Regent: Problems are not dealt with swiftly

Updated: May 14, 2004, 1:33 AM ET
Associated Press

BOULDER, Colo. -- University of Colorado administrators have ignored problems -- especially within the athletic department -- until they were forced by a crisis to address them, a regent said.

Jim Martin, who was questioned as part of a federal lawsuit against the university, cited numerous concerns with university officials, CU's culture and even the Independent Investigative Commission regents appointed to investigate football recruiting practices.

"We don't do anything until somebody has a heart attack or ... the whole thing breaks down," he said.

He said he had concluded that the university's "whole culture is see no evil, hear no evil, say no evil."

Asked if he thought people had been dishonest, he said administrators may not have given the elected Board of Regents all the information it should have had.

"Honesty may be a little tough," he said. "Omission ... is to me just as bad as being told the wrong thing. So I think that it's, we've been spoon-fed what they wanted us to hear."

Martin was questioned under oath by attorneys for two of the three women who have alleged that CU violated gender-equity laws by fostering an atmosphere hostile to women. The three women alleged they were raped by football players or recruits at or just after an off-campus party Dec. 7, 2001.

Regents appointed the investigative panel -- which Martin called a "joke'' whose only purpose was to buy the university time -- after a deposition by Boulder County District Attorney Mary Keenan was made public in which she said she believed the football program used sex and alcohol to entice recruits.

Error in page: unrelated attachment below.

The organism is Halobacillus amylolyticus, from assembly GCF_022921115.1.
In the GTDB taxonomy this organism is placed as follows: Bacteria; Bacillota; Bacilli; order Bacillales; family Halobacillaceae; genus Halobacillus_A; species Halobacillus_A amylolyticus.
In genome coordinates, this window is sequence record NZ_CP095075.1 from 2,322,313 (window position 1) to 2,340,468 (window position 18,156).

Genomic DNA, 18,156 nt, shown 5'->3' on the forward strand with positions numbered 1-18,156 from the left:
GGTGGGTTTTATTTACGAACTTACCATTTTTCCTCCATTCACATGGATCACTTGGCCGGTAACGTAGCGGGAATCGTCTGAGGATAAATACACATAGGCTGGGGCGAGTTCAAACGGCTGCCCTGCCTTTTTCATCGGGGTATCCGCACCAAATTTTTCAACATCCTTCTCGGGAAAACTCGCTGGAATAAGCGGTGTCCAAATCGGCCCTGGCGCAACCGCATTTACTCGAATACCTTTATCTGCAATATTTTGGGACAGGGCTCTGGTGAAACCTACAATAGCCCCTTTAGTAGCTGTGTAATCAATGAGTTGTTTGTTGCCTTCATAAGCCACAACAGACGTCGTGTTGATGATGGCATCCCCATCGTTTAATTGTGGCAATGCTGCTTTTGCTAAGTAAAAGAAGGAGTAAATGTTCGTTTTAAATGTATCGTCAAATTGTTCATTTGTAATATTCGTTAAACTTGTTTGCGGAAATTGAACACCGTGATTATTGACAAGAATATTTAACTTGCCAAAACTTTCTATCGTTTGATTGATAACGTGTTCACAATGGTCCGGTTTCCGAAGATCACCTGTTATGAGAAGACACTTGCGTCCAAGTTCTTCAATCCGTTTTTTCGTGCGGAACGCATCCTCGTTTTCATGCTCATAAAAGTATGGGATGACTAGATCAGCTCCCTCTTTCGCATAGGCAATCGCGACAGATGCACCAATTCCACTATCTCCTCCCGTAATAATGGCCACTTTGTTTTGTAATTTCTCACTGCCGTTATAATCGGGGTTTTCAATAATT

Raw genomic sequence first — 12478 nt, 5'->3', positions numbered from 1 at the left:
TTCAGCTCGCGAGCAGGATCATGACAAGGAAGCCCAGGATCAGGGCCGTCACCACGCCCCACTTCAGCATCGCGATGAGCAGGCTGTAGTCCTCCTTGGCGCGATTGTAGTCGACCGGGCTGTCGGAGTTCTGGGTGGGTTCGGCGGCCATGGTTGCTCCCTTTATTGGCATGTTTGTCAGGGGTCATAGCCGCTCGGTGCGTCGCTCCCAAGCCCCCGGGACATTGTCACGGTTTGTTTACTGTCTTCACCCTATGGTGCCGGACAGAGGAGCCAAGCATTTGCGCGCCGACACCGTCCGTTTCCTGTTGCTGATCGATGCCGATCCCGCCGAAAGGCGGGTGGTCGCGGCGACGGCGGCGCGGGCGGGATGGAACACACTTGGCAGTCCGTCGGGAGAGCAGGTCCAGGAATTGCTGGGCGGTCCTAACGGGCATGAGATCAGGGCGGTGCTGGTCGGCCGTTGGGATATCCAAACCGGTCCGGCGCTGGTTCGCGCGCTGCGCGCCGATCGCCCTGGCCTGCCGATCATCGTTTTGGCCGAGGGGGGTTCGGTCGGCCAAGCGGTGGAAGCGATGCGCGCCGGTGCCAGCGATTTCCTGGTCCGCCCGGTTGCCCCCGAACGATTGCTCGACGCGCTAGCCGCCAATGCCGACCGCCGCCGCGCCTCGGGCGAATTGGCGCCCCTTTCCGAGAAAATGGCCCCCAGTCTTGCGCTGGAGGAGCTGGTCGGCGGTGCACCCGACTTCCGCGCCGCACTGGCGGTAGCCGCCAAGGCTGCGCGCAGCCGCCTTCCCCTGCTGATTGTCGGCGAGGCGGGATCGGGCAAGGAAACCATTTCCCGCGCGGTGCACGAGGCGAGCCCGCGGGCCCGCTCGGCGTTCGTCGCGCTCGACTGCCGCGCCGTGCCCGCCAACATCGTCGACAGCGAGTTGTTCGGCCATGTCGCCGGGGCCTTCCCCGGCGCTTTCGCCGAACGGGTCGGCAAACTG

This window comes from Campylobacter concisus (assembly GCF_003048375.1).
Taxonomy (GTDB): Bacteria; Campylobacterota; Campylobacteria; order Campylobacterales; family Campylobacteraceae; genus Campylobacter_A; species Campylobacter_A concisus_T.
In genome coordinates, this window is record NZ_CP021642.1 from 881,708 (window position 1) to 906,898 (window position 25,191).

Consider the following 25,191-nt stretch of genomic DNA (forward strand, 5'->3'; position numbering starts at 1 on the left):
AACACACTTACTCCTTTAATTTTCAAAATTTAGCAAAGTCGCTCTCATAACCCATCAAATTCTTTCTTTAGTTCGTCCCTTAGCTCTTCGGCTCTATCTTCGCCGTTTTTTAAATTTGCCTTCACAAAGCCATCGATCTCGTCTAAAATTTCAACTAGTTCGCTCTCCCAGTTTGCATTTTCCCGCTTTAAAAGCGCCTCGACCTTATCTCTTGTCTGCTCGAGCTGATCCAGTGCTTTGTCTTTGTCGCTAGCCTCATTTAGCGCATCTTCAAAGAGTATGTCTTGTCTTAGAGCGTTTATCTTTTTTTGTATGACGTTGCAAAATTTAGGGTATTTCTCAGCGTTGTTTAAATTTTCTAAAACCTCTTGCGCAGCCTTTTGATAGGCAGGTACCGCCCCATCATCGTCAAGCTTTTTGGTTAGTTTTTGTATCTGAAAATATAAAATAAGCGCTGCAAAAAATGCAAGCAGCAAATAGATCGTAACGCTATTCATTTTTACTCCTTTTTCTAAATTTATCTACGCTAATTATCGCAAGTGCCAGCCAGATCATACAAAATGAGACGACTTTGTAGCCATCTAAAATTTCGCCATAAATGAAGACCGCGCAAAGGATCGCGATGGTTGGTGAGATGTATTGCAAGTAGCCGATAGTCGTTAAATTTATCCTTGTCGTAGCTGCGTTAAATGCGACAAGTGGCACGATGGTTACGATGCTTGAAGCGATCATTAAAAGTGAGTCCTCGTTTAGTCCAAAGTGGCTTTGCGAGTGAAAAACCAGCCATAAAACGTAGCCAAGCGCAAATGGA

The university released Martin's April 20 deposition, along with the depositions of an unidentified player and suspended football coach Gary Barnett, on Wednesday.

Martin was most critical of athletic director Dick Tharp, saying he withheld information from administrators and made key decisions unilaterally.

After Tharp replaced Bill Marolt in 1997, Martin said, the athletic department's budget has been blended with other budgets, making it difficult to obtain solid information on the department's spending.

"I think athletics has been kind of on its own, that there's been no real tough decisions asked of them," he said.

Neither Tharp nor Chancellor Richard Byyny would respond to Martin's deposition, CU spokeswoman Michele Ames said.

"We just can't comment on ongoing litigation," she said. "These are the direct product of that."

Evan Dreyer, spokesman for the Independent Investigative Commission, also declined to comment. The commission was scheduled to take a final vote Friday to approve its report to regents.

In his deposition, "Player A" said Lisa Simpson, one of the women who sued CU, was flirting with players in her apartment during the December 2001 party at the center of the lawsuit.

Simpson, who has agreed to be publicly identified, told police she had passed out after having too much to drink and woke up when her clothes were being pulled off. Player A, who said he did not drink that night, is one of several athletes who have challenged Simpson's story.

He said he recalled her aggressively flirting at the party, and then kissing and touching two men who were with her on her bed.

"She was definitely not passed out because I seen her kissing, I seen her participating with the guy on the right ... and then she was touching with the other guy on the left," he said.

He said he could not identify the two men with Simpson. Her attorney, Baine Kerr, said that hurts his credibility.

Barnett, who was suspended in February in part for making disparaging comments about Katie Hnida, a former player who alleged she was raped by one teammate and harassed by others, said Hnida was happy with her time on the team when she left CU after the 1999 season.

Barnett also said he does not believe she was physically harassed.

Copyright 2004 by The Associated Press